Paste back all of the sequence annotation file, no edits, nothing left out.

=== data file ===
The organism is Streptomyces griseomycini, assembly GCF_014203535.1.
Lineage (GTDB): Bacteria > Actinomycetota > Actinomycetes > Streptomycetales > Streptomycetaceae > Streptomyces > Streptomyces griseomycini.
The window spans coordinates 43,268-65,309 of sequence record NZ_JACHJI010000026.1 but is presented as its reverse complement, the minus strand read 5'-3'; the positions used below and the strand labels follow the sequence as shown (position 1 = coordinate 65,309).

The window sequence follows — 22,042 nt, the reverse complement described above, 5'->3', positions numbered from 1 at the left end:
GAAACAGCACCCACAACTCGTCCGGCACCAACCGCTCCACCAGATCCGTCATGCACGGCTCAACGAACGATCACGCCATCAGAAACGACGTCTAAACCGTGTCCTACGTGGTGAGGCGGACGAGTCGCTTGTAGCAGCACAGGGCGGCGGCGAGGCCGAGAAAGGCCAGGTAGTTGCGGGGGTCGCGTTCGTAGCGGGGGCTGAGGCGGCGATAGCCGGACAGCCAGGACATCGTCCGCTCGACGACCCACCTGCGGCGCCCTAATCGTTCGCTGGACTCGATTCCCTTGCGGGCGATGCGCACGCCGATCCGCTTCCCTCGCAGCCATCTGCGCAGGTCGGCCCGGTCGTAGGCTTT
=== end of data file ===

The organism is Streptomyces griseomycini, assembly GCF_014203535.1.
Lineage (GTDB): Bacteria > Actinomycetota > Actinomycetes > Streptomycetales > Streptomycetaceae > Streptomyces > Streptomyces griseomycini.
The window spans coordinates 43,268-65,309 of sequence record NZ_JACHJI010000026.1 but is presented as its reverse complement, the minus strand read 5'-3'; the positions used below and the strand labels follow the sequence as shown (position 1 = coordinate 65,309).

The window sequence follows — 22,042 nt, the reverse complement described above, 5'->3', positions numbered from 1 at the left end:
GAAACAGCACCCACAACTCGTCCGGCACCAACCGCTCCACCAGATCCGTCATGCACGGCTCAACGAACGATCACGCCATCAGAAACGACGTCTAAACCGTGTCCTACGTGGTGAGGCGGACGAGTCGCTTGTAGCAGCACAGGGCGGCGGCGAGGCCGAGAAAGGCCAGGTAGTTGCGGGGGTCGCGTTCGTAGCGGGGGCTGAGGCGGCGATAGCCGGACAGCCAGGACATCGTCCGCTCGACGACCCACCTGCGGCGCCCTAATCGTTCGCTGGACTCGATTCCCTTGCGGGCGATGCGCACGCCGATCCGCTTCCCTCGCAGCCATCTGCGCAGGTCGGCCCGGTCGTAGGCTTT